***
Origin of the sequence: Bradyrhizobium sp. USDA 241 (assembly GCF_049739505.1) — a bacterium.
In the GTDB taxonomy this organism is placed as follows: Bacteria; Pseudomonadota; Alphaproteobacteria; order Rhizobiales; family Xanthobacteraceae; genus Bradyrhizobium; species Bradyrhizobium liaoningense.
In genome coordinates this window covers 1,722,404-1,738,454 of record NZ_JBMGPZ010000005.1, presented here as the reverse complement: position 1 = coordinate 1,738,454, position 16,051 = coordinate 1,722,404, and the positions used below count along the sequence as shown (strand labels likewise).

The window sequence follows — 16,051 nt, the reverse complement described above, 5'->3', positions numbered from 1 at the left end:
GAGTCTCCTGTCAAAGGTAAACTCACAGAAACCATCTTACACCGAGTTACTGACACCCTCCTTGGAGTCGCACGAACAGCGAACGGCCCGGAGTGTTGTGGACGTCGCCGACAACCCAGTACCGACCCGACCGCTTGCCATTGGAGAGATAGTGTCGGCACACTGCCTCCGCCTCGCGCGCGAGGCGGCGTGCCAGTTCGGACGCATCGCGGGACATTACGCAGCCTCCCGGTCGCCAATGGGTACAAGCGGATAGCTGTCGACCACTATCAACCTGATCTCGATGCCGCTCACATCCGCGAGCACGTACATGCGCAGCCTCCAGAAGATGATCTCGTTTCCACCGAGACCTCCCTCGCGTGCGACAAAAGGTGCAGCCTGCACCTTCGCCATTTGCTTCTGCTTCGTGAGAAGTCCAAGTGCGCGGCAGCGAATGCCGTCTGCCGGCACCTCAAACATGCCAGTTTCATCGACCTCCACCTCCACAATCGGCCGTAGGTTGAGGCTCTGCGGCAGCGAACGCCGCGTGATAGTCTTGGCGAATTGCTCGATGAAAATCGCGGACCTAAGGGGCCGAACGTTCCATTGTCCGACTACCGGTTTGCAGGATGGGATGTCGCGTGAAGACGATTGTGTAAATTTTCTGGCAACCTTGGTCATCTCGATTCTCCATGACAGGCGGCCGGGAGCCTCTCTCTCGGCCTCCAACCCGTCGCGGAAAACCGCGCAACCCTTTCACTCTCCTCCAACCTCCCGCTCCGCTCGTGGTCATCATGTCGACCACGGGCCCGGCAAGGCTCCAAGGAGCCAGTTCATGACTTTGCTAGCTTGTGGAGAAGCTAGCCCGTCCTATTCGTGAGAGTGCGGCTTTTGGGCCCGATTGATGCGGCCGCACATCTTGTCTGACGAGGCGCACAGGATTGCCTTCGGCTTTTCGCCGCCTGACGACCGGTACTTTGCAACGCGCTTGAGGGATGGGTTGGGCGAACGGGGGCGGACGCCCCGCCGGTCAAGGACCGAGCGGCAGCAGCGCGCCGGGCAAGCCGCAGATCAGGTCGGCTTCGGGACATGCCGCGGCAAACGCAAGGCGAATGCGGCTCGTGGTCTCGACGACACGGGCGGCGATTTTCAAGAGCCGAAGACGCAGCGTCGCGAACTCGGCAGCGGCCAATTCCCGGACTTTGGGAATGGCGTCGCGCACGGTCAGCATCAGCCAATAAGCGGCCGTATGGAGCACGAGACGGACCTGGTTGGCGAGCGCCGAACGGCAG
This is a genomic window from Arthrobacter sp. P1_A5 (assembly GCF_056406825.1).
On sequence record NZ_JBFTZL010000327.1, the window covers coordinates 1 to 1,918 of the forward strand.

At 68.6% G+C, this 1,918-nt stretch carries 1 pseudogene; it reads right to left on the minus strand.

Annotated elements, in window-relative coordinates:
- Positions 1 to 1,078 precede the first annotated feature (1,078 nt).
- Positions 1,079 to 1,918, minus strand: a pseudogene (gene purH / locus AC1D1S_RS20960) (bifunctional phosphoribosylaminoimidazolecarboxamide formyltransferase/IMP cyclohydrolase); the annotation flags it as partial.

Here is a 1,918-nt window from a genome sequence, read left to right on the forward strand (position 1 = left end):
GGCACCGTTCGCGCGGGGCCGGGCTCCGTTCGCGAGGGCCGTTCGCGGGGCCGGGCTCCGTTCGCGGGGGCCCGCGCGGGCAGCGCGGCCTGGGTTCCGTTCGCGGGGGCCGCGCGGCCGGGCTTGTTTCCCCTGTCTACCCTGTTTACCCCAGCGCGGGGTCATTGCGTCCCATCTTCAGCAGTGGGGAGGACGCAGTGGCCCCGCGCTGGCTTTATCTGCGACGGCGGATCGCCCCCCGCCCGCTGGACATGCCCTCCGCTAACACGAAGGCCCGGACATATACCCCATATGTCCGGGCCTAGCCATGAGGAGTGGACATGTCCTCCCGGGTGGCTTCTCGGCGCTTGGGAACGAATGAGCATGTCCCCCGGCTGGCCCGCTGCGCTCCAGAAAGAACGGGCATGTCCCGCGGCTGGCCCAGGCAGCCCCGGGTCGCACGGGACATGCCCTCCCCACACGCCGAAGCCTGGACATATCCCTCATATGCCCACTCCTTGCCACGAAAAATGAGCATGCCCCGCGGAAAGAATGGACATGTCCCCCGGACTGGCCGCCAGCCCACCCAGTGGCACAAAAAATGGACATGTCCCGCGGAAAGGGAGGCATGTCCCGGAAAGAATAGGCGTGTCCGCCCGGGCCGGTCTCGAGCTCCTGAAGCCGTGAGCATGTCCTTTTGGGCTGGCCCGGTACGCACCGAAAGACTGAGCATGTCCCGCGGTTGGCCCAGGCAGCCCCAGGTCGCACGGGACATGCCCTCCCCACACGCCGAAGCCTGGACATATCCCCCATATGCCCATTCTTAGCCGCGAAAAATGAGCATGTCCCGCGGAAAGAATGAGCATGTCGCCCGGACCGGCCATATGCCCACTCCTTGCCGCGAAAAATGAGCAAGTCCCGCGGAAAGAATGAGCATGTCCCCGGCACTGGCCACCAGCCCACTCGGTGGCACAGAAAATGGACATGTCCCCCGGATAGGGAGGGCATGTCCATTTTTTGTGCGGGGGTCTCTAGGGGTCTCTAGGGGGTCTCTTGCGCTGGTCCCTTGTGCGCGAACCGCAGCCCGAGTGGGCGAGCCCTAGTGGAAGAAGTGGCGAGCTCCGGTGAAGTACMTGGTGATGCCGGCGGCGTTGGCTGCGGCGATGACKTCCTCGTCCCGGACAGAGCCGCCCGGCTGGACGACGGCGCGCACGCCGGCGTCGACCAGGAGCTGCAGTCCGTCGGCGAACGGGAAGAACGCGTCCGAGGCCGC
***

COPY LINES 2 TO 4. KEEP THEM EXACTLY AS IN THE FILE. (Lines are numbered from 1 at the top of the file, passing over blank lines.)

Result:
In the GTDB taxonomy this organism is placed as follows: Bacteria; Pseudomonadota; Alphaproteobacteria; order Rhizobiales; family Xanthobacteraceae; genus Bradyrhizobium; species Bradyrhizobium liaoningense.
In genome coordinates this window covers 1,722,404-1,738,454 of record NZ_JBMGPZ010000005.1, presented here as the reverse complement: position 1 = coordinate 1,738,454, position 16,051 = coordinate 1,722,404, and the positions used below count along the sequence as shown (strand labels likewise).

The window sequence follows — 16,051 nt, the reverse complement described above, 5'->3', positions numbered from 1 at the left end: